Four chloramphenicol resistance (Cm) and four tetracycline resistance (Tc) plasmids from Staphylococcus aureus were characterized by restriction endonuclease mapping. All four Tc plasmids had molecular masses of 2.9 megadaltons (Mdaltons) and indistinguishable responses to seven different restriction endonucleases. The four Cm plasmids (pCW6, pCW7, pCW8, and pC221) had molecular masses of 2.6, 2.8, 1.9, and 2.9 Mdaltons, respectively. The four Cm plasmids also differed both in the level of resistance to Cm and in susceptibility to retriction endonucleases. Single restriction endonuclease sites contained within each plasmid included the following: in pCW6 for HindIII, XbaI, HpaII, and BstEII; in pCW7 for HindIII, BstEII, BglII, HaeIII, and HpaII; in pCW8 for HindIII, HaeIII, and HpaII; in pC221 for HindIII, BstEII, and EcoRI. The molecular cloning capabilities of pCW8 and pC221 were determined. Cm and erythromycin resistance (Em) recombinant plasmids pCW12, PCW13, and pCW14 were constructed and used to transform S. aureus 8325-4. A 2.8-Mdalton HindIII fragment from plasmid pI258 was found to encode Em resistance and contain single sites for the retriction endonucleases BglII, PstI, HaeIII, and HpaII. The largest EcoRI fragment (8 Mdaltons) from pI258 contained the HindIII fragment encoding Em resistance intact. Cloning of DNA into the BglII site of pCW14 did not alter Em resistance. Cloning of DNA into the HindIII site of pCW8 and the HindIII and EcoRI sites of pC221 did not disrupt either plasmid replication of Cm resistance.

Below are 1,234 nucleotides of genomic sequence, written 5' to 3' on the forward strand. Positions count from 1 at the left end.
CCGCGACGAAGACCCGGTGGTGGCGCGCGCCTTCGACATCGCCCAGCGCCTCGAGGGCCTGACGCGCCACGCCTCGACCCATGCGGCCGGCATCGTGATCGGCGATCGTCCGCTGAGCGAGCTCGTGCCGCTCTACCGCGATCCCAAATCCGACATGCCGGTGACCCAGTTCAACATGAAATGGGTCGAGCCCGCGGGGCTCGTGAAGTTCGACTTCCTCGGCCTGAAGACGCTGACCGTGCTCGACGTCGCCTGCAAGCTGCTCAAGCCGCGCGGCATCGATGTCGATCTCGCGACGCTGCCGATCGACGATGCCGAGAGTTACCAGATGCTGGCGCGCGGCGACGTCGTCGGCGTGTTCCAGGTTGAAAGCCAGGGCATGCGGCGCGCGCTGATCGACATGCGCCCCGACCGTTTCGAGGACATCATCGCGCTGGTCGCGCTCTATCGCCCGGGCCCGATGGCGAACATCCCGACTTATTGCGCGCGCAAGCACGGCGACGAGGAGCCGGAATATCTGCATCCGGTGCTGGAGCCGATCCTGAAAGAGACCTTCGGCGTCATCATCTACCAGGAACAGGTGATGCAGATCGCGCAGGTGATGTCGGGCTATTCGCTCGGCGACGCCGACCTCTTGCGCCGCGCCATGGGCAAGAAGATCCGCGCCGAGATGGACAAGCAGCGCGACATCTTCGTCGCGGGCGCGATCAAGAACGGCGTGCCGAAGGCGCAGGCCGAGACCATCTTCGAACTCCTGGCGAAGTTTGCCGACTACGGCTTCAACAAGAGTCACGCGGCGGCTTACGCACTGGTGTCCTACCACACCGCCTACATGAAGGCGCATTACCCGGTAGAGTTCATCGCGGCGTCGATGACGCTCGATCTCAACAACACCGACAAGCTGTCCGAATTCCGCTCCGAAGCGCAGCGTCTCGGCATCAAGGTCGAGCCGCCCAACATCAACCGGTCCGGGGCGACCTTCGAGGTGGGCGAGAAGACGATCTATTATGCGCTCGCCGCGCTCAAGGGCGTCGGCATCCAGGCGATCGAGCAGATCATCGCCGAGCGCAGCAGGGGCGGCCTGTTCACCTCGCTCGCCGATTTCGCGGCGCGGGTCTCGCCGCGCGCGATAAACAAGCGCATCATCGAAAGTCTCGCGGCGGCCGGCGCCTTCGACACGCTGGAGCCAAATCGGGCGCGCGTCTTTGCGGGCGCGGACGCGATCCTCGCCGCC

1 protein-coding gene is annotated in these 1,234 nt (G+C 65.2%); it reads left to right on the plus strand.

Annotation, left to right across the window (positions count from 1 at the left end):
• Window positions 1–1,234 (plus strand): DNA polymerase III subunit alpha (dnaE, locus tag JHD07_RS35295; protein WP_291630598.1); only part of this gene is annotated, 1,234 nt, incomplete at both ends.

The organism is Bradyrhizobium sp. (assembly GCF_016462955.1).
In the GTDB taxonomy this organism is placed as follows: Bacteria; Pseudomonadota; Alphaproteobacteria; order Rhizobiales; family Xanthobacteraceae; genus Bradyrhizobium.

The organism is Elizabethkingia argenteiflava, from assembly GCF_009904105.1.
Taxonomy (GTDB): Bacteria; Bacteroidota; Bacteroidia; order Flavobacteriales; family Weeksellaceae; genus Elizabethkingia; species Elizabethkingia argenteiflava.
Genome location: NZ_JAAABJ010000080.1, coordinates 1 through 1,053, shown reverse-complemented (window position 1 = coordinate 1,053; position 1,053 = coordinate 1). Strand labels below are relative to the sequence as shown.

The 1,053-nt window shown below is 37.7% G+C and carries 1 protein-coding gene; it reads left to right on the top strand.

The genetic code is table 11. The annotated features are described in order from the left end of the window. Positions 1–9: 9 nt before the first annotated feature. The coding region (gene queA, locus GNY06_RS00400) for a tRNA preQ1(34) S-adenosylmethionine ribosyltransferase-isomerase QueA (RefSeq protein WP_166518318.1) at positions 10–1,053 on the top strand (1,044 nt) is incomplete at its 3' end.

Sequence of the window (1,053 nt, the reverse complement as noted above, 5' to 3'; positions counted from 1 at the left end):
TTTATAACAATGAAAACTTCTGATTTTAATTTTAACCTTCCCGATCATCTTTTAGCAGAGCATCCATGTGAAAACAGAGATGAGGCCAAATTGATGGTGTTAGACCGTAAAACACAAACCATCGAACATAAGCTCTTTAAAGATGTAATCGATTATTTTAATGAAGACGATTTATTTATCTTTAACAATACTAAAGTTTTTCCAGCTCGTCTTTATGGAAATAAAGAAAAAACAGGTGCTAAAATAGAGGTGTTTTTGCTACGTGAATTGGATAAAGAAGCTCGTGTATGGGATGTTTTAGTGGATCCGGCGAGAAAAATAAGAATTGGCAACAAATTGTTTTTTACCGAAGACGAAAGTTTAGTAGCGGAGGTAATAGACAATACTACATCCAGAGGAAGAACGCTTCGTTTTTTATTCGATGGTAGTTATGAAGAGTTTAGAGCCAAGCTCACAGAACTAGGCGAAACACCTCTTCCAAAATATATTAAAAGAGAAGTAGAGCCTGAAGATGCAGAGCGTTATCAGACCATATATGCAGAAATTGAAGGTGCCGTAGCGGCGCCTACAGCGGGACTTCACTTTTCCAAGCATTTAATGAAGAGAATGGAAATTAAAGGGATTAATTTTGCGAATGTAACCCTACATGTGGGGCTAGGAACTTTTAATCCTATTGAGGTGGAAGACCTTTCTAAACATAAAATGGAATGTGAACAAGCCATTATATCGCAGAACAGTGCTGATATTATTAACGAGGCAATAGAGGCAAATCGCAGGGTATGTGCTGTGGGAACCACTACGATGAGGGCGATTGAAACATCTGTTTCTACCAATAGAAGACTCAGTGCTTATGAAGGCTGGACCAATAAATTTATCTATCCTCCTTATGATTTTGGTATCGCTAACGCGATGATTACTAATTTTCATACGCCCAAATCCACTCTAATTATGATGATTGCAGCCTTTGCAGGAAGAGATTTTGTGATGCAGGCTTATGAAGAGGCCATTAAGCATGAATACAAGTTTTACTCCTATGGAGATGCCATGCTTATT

We present a web-based network-construction system, CINPER (CSBL INteractive Pathway BuildER), to assist a user to build a user-specified gene network for a prokaryotic organism in an intuitive manner. CINPER builds a network model based on different types of information provided by the user and stored in the system. CINPER’s prediction process has four steps: (i) collection of template networks based on (partially) known pathways of related organism(s) from the SEED or BioCyc database and the published literature; (ii) construction of an initial network model based on the template networks using the P-Map program; (iii) expansion of the initial model, based on the association information derived from operons, protein-protein interactions, co-expression modules and phylogenetic profiles; and (iv) computational validation of the predicted models based on gene expression data. To facilitate easy applications, CINPER provides an interactive visualization environment for a user to enter, search and edit relevant data and for the system to display (partial) results and prompt for additional data. Evaluation of CINPER on 17 well-studied pathways in the MetaCyc database shows that the program achieves an average recall rate of 76% and an average precision rate of 90% on the initial models; and a higher average recall rate at 87% and an average precision rate at 28% on the final models. The reduced precision rate in the final models versus the initial models reflects the reality that the final models have large numbers of novel genes that have no experimental evidences and hence are not yet collected in the MetaCyc database. To demonstrate the usefulness of this server, we have predicted an iron homeostasis gene network of Synechocystis sp. PCC6803 using the server. The predicted models along with the server can be accessed at http://csbl.bmb.uga.edu/cinper/.